Police Raid Woori Bank in Korea on Construction Loans

Police raided Woori Bank, the lending unit of South Korea’s third-largest financial company, to investigate the role of employees in construction loans that may turn sour.

The police began searching Woori Bank’s headquarters in Seoul at 10 a.m. today after the lender asked authorities to examine real estate project financing loans, spokesman Jung Hee Kyung said today by telephone.

South Korea plans to spend 2.8 trillion won ($2.3 billion) to acquire impaired construction loans from small savings banks and lenders have been told to set aside an additional 2.2 trillion won in reserves to help construction, shipbuilding and shipping companies restructure debt. The police probe comes as the government prepares a plan on how to privatize Woori Finance Holdings Co., the bank’s parent company.

“The morale and reputation of some Woori Bank employees will be hurt by this, but I don’t see it affecting earnings,” said Han Jeong Tae, an analyst at Hana Daetoo Securities Co. in Seoul. “This is a case of corruption by individuals and I don’t think it reflects wider risk at Woori Bank or its parent.”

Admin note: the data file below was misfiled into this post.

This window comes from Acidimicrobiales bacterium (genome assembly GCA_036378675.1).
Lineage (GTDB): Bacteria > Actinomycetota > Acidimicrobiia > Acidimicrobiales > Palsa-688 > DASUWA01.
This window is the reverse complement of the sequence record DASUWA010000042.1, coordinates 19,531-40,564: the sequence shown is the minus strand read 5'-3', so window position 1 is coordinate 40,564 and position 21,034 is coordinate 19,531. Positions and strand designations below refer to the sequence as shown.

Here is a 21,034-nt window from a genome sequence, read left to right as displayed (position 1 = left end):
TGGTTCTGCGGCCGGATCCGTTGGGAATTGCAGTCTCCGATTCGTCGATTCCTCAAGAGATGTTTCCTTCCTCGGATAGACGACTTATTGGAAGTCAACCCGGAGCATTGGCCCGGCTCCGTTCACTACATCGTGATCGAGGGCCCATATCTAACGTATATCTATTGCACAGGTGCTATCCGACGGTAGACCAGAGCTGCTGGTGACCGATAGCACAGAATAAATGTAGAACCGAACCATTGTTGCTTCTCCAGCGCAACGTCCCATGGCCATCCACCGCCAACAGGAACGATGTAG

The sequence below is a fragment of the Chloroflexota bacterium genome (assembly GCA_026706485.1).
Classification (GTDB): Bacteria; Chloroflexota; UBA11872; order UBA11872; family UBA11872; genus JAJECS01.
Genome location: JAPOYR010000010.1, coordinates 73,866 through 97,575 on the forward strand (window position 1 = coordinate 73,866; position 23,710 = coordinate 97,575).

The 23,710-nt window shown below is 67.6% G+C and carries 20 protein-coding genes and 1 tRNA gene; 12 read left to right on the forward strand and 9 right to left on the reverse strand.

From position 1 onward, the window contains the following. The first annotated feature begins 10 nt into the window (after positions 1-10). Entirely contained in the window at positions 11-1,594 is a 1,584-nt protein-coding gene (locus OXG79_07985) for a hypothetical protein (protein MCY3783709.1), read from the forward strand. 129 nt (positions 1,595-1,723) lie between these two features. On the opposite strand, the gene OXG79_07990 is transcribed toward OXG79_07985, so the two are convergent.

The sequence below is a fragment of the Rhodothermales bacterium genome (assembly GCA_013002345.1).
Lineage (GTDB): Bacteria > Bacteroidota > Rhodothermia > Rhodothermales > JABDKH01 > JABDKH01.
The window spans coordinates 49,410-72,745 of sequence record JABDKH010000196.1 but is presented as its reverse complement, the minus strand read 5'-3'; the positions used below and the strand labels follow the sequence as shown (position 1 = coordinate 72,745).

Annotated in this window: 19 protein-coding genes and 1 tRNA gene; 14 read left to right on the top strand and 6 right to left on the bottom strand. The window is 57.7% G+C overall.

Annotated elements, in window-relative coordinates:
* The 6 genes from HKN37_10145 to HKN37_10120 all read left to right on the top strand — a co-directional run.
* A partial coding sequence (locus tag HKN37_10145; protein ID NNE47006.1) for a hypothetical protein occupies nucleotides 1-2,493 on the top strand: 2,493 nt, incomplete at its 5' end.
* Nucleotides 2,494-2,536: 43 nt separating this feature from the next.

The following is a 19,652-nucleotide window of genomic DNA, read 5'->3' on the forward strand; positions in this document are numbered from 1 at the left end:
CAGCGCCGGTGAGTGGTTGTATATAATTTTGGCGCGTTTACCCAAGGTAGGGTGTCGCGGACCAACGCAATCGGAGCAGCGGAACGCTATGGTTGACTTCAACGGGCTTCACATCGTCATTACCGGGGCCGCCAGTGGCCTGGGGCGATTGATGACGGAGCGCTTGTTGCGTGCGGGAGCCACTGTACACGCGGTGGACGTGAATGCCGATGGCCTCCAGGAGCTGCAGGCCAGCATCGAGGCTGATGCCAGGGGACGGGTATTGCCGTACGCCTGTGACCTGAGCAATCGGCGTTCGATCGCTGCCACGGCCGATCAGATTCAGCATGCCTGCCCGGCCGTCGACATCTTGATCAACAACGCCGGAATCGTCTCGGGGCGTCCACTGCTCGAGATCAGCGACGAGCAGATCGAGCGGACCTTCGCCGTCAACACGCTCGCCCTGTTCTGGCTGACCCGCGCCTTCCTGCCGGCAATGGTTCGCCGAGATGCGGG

Woori Finance shares rose 3.9 percent to 14,650 won in Seoul today, compared with a 1.3 percent gain in the benchmark Kospi stock index.

Privatization Plan

The Financial Services Commission said last week it would complete discussions by the end of this month on plans to privatize Woori Finance. The government holds a 57 percent stake in the company.

The police investigation today coincides with the Financial Supervisory Service’s examination of Woori Finance’s Kyongnam Bank unit after learning that employees in the structured finance division used the lender’s seal inappropriately for debt guarantees. The company said in June it was monitoring the Kyongnam case probe and would take appropriate action after the regulator makes its conclusion. Jung declined to comment on this case today.

Woori Finance holds 99.9 percent stake in Kyongnam and owns all of Woori Bank.

To contact the reporter on this story: Seonjin Cha in Seoul at scha2@bloomberg.net

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